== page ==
OMAHA, Neb. (WOWT) – Deep brain stimulation has been part of medical practice for two decades, but was once an inaccurate procedure accompanied by downfalls. Today, remarkably improved technology, including adjustable apps on the patient’s handheld device, has opened new doors.
Merlin Jones, a resident of Pottawattamie County, Iowa, is among those getting a new lease on life thanks to DBS.
For 50 years, after a childhood meningitis attack, through a life of tough sports, including mixed martial arts and farming, essential tremors were a regularly crippling factor in Jones’ life.
“Over the past ten years, it got significantly worse, it was to the point where it was debilitating,” Jones said. “It affected every aspect of my life, (wife Sharon) had to cut my meat, there were meals where half of my wife had to feed me. Just the everyday things you take for granted.
Other treatments were marginally helpful. Then Dr. Melinda Burnett and neurosurgeon Dr. Craig Robb of the CHI Neurological Institute at Immanuel Medical Center came up with deep brain stimulation, a kind of electrical pacemaker for the brain, which has come light years in precision treatment to the course of the last decade.
“Most people who undergo deep brain stimulation are naturally very scared at first,” Burnett said. “But the vast majority of them say it was worth having brain surgery to relieve their tremors. It really goes back in time, it gives them independence. It really empowered (Jones) doing what he has to do to live his life so well.
Jones liked the idea, but before undergoing the procedure he contracted Covid-19.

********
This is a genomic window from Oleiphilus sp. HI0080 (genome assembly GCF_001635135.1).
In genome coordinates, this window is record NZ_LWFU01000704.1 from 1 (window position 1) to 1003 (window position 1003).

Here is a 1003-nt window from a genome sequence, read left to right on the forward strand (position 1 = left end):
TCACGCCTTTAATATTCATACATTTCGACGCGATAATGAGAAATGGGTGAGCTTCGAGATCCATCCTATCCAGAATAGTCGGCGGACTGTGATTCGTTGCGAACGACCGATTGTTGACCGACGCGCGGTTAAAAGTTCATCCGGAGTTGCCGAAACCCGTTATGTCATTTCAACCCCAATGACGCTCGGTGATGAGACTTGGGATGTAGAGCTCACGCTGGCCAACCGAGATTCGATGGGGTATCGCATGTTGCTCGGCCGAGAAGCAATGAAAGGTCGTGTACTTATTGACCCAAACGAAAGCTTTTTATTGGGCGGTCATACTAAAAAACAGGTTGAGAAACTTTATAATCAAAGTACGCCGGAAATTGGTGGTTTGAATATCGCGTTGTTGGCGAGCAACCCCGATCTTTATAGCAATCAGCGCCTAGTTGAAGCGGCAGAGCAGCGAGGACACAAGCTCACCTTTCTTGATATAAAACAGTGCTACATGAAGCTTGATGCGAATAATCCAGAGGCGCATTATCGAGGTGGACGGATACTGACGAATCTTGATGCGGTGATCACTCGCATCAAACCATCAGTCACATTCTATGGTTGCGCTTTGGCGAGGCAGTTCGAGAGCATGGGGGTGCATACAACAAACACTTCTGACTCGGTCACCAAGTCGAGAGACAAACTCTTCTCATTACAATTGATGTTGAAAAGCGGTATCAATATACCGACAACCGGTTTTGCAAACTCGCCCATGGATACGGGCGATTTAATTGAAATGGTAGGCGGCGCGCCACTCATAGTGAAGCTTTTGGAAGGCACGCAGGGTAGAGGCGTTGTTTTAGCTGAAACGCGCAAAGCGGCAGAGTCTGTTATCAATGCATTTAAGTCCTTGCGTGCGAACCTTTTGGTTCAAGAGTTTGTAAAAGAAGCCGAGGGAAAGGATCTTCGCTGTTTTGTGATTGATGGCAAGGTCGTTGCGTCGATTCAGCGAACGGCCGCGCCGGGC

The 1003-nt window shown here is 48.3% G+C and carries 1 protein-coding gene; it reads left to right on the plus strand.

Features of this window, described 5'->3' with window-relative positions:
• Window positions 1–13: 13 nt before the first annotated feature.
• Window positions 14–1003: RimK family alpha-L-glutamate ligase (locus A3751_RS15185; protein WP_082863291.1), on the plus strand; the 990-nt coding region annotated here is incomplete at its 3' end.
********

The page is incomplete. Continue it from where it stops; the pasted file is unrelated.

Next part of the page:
“I only realized after I recovered from Covid how badly I wanted it,” Jones said. “Even just the promise, that you can pick things up, that you can cut vegetables that you can eat without using a serving spoon. And the level of frustration…”
So they implanted wires in his brain to stimulate the precise location to stop his tremors. Instantly, Merlin’s life changed.
“Electrical wires go up under the skin of the neck and under the skin of the scalp into the brain through two holes in the skull,” Burnett said. “It’s interesting because we found that by putting electricity through these wires, we can essentially disable one of the areas of the brain that sends tremors from the brain to the hands.”
“After the operation they gave me a cup of juice and I took it in my good hand because they said I would be able to do it,” Jones said tearfully. “I took this polystyrene cup and was able to drink (without spilling), the first time in probably 25 years.”
Burnett said his team is able to use the multimedia aspects of advanced technology to help more people like Jones.
“(Now we can) program people remotely,” she said. “Before, people had to come to my office… where I was fine-tuning their stimulator. (But) now we can do it remotely through Smart Pad technologies. It’s really opened up that as an option for people who live in places like western Nebraska, rural areas that might not have a neurology office down the street and it’s really kind of a revolution in how many people can get this technology option for tremors.
Jones had surgery in March and feels like he’s gotten better every day.
“The tremors were a blessing in many ways,” he said. “Because I started looking at people who have problems, whatever their problem was, in a different way. In my life (the tremors) were debilitating, but someone who has arthritis, or he he is missing a hand, and how he has to adapt.
“Given this second chance to be able to control my body,” Jones added. “Maybe I can play the piano again, or the guitar, or the organ, I mean the world has opened up to me again, all those things that I had to let go of, because that the tremors wouldn’t let me do them, and now maybe I can.
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